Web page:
BRITISH PASSPORTS (WITHDRAWAL) (Hansard, 25 July 1951)
HC Deb 25 July 1951 vol 491 cc449-54
19. Mr. Blackburn

asked the Secretary of State for Foreign Affairs what action has been taken to impound the passports of Dr. E. H. S. Burhop and an unnamed Foreign Office official; and what were the reasons for, and what is the effect of, such action.

Mr. Ernest Davies

The two cases to which the hon. Member refers are quite separate. Dr. Burhop's passport has not been impounded. He was, however, informed on 19th July that the passport had been cancelled, and he was requested to surrender it to the Passport Office. This action was taken because Dr. Burhop had accepted an invitation to go to Moscow and intended to leave on 21st July. It was considered that this journey would not be in the national interest at the present time.

The Foreign Office official concerned surrendered his passport on 18th July. The Home Office were, however, asked to instruct the immigration authorities to inform the Foreign Office if this official should attempt to leave the country. This action was taken as a precautionary measure in connection with certain inquiries which are taking place.

The effect of impounding a passport is to deprive the former holder of the normal facilities for travelling to foreign countries.

Mr. Blackburn

In view of the very serious nature of the statement that has now been made, would the Minister ensure that at the earliest possible moment British subjects are made aware of the precedents for action being taken to impound passports and to take away from a British subject his normal right to go wherever he likes throughout the world? Secondly, as one who knows Dr. Burhop, may I ask whether he will have any opportunity to clear his name against a stigma which has been made on some official file, and will he be given any opportunity to appeal to some court of justice in order that this stigma may be taken from him?

Mr. Davies

As regards the first part of that question, I think it would be very regrettable if, arising out of a few cases such as this, it was decided to put obstacles in the way of British subjects travelling wherever they wish. As regards the second part of the question, I should like notice of that.

Lieut.-Colonel Lipton

Does my hon. Friend consider that in the long run any useful public purpose is served by detaining in this country persons who may wish for their own reasons to go away and live somewhere else?

Mr. C. S. Taylor

Is any similar action being taken against the Dean of Canterbury?

Mr. Paget

Can the Minister tell us whether the Government have any power to prevent somebody going abroad, and whether people are not entitled to go abroad without a passport if they choose?

Mr. Davies

Yes, Sir. A passport is simply a facility, and if a person is not in possession of a passport he will experience considerable difficulty in leaving the country.

Sir H. Williams

Not in leaving this country, but in arriving at another.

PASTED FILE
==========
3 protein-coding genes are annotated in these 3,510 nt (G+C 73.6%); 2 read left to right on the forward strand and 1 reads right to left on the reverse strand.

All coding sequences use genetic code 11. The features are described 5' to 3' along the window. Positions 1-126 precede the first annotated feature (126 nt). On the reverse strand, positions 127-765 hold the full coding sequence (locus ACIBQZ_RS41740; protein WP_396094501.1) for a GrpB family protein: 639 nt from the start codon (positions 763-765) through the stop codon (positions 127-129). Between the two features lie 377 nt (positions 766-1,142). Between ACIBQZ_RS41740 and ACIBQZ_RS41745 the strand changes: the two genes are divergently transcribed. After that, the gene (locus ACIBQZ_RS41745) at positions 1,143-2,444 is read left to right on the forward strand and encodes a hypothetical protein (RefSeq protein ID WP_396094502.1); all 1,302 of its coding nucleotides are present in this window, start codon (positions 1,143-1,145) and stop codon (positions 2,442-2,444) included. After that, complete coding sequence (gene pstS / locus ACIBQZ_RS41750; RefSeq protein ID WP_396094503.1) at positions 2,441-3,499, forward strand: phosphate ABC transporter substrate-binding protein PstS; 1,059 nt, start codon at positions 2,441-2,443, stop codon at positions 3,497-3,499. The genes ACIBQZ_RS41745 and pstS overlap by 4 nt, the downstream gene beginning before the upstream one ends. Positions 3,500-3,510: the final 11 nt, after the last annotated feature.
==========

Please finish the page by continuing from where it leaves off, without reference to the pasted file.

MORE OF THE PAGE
Mr. Gammans

Why should we not be told the name of this mysterious Foreign Office official?

Mr. Davies

Because certain inquiries are still being made, and it might prejudice those inquiries if the name were revealed.

Mr. Follick

Is my hon. Friend aware that only selected individuals are admitted into Russia, and that I have been trying to get into Russia for the last four years but have not been able to get permission from the Russians to do so?

Mr. Davies

I do not think my hon. Friend's passport has been impounded.

Mr. Foot

Is it not a fact that there is no evidence of any definite character against Dr. Burhop? Is it not highly desirable that, in default of such safeguards as my hon. Friend the Member for Northfield (Mr. Blackburn) has mentioned, these matters should be conducted in private, if it is conceivably possible, because it is very harsh that a man should be subjected to the kind of processes to which Dr. Burhop has been subjected in the last few days?

Mr. Blackburn

Is the Minister aware that this particular delegation contained a scientist who has far more knowledge about secret information in relation to atomic energy than has Dr. Burhop? I refer to Dr. Kathleen Lonsdale.

21. Mr. E. Fletcher

asked the Secretary of State for Foreign Affairs under what authority and in what circumstances requests are made to British subjects to surrender their British passports.

Mr. Ernest Davies

The issue of passports is entirely discretionary. They remain the property of His Majesty's Government and may be withdrawn at any time. A request for the surrender of a passport is only made as an exceptional measure taken for the most substantial reasons, but it is not possible to indicate in detail in what circumstances such a request would be made

Mr. Fletcher

Is it not intolerable that the Executive should take away a British subject's passport and thereby, without any judicial process, deprive him of his constitutional right to leave the country at will with or without a passport? If the Executive think it necessary to have such powers in the interests of national security, should not they come to Parliament and ask for such powers?